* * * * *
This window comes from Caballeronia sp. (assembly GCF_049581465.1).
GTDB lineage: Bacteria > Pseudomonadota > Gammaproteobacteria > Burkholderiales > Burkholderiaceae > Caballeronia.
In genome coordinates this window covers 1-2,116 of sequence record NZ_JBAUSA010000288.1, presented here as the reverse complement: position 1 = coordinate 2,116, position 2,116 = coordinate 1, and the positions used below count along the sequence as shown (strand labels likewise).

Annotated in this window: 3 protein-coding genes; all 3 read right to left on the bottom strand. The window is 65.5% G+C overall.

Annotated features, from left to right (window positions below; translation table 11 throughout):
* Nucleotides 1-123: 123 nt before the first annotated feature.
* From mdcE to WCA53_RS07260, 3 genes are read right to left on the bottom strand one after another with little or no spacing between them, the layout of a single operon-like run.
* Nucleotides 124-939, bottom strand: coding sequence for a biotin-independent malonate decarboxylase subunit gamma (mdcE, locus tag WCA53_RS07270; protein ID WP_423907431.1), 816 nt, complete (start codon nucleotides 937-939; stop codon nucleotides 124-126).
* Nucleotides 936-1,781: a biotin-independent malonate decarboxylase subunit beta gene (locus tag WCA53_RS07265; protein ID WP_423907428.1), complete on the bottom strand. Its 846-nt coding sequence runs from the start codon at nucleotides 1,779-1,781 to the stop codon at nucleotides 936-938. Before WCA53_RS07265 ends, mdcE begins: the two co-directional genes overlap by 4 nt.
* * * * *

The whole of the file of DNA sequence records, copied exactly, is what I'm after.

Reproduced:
This window comes from Caballeronia sp. (assembly GCF_049581465.1).
GTDB lineage: Bacteria > Pseudomonadota > Gammaproteobacteria > Burkholderiales > Burkholderiaceae > Caballeronia.
In genome coordinates this window covers 1-2,116 of sequence record NZ_JBAUSA010000288.1, presented here as the reverse complement: position 1 = coordinate 2,116, position 2,116 = coordinate 1, and the positions used below count along the sequence as shown (strand labels likewise).

Annotated in this window: 3 protein-coding genes; all 3 read right to left on the bottom strand. The window is 65.5% G+C overall.

Annotated features, from left to right (window positions below; translation table 11 throughout):
* Nucleotides 1-123: 123 nt before the first annotated feature.
* From mdcE to WCA53_RS07260, 3 genes are read right to left on the bottom strand one after another with little or no spacing between them, the layout of a single operon-like run.
* Nucleotides 124-939, bottom strand: coding sequence for a biotin-independent malonate decarboxylase subunit gamma (mdcE, locus tag WCA53_RS07270; protein ID WP_423907431.1), 816 nt, complete (start codon nucleotides 937-939; stop codon nucleotides 124-126).
* Nucleotides 936-1,781: a biotin-independent malonate decarboxylase subunit beta gene (locus tag WCA53_RS07265; protein ID WP_423907428.1), complete on the bottom strand. Its 846-nt coding sequence runs from the start codon at nucleotides 1,779-1,781 to the stop codon at nucleotides 936-938. Before WCA53_RS07265 ends, mdcE begins: the two co-directional genes overlap by 4 nt.